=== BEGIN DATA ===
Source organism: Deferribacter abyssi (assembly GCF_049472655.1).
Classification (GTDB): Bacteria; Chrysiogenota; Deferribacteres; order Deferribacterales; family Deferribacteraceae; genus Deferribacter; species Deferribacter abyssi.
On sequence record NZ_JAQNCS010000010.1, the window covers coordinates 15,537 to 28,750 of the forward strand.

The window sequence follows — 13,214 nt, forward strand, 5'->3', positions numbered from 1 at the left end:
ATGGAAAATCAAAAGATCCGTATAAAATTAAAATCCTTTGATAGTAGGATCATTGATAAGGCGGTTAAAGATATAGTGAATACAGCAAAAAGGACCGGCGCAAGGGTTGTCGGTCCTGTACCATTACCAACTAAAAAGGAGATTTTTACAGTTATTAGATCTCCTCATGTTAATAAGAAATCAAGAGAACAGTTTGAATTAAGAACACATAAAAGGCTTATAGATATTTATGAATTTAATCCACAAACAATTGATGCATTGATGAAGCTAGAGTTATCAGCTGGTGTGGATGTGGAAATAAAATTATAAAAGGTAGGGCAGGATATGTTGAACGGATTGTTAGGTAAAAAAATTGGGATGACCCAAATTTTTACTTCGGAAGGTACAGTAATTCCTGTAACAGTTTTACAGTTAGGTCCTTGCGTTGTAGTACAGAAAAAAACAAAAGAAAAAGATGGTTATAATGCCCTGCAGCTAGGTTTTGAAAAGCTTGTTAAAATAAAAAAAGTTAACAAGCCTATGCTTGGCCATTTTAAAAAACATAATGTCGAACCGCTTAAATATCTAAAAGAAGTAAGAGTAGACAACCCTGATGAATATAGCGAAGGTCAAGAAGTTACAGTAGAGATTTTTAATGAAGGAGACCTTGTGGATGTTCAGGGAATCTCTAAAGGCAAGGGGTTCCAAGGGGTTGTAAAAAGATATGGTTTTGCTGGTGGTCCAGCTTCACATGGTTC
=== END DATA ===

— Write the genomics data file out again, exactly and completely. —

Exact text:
Source organism: Deferribacter abyssi (assembly GCF_049472655.1).
Classification (GTDB): Bacteria; Chrysiogenota; Deferribacteres; order Deferribacterales; family Deferribacteraceae; genus Deferribacter; species Deferribacter abyssi.
On sequence record NZ_JAQNCS010000010.1, the window covers coordinates 15,537 to 28,750 of the forward strand.

The window sequence follows — 13,214 nt, forward strand, 5'->3', positions numbered from 1 at the left end:
ATGGAAAATCAAAAGATCCGTATAAAATTAAAATCCTTTGATAGTAGGATCATTGATAAGGCGGTTAAAGATATAGTGAATACAGCAAAAAGGACCGGCGCAAGGGTTGTCGGTCCTGTACCATTACCAACTAAAAAGGAGATTTTTACAGTTATTAGATCTCCTCATGTTAATAAGAAATCAAGAGAACAGTTTGAATTAAGAACACATAAAAGGCTTATAGATATTTATGAATTTAATCCACAAACAATTGATGCATTGATGAAGCTAGAGTTATCAGCTGGTGTGGATGTGGAAATAAAATTATAAAAGGTAGGGCAGGATATGTTGAACGGATTGTTAGGTAAAAAAATTGGGATGACCCAAATTTTTACTTCGGAAGGTACAGTAATTCCTGTAACAGTTTTACAGTTAGGTCCTTGCGTTGTAGTACAGAAAAAAACAAAAGAAAAAGATGGTTATAATGCCCTGCAGCTAGGTTTTGAAAAGCTTGTTAAAATAAAAAAAGTTAACAAGCCTATGCTTGGCCATTTTAAAAAACATAATGTCGAACCGCTTAAATATCTAAAAGAAGTAAGAGTAGACAACCCTGATGAATATAGCGAAGGTCAAGAAGTTACAGTAGAGATTTTTAATGAAGGAGACCTTGTGGATGTTCAGGGAATCTCTAAAGGCAAGGGGTTCCAAGGGGTTGTAAAAAGATATGGTTTTGCTGGTGGTCCAGCTTCACATGGTTC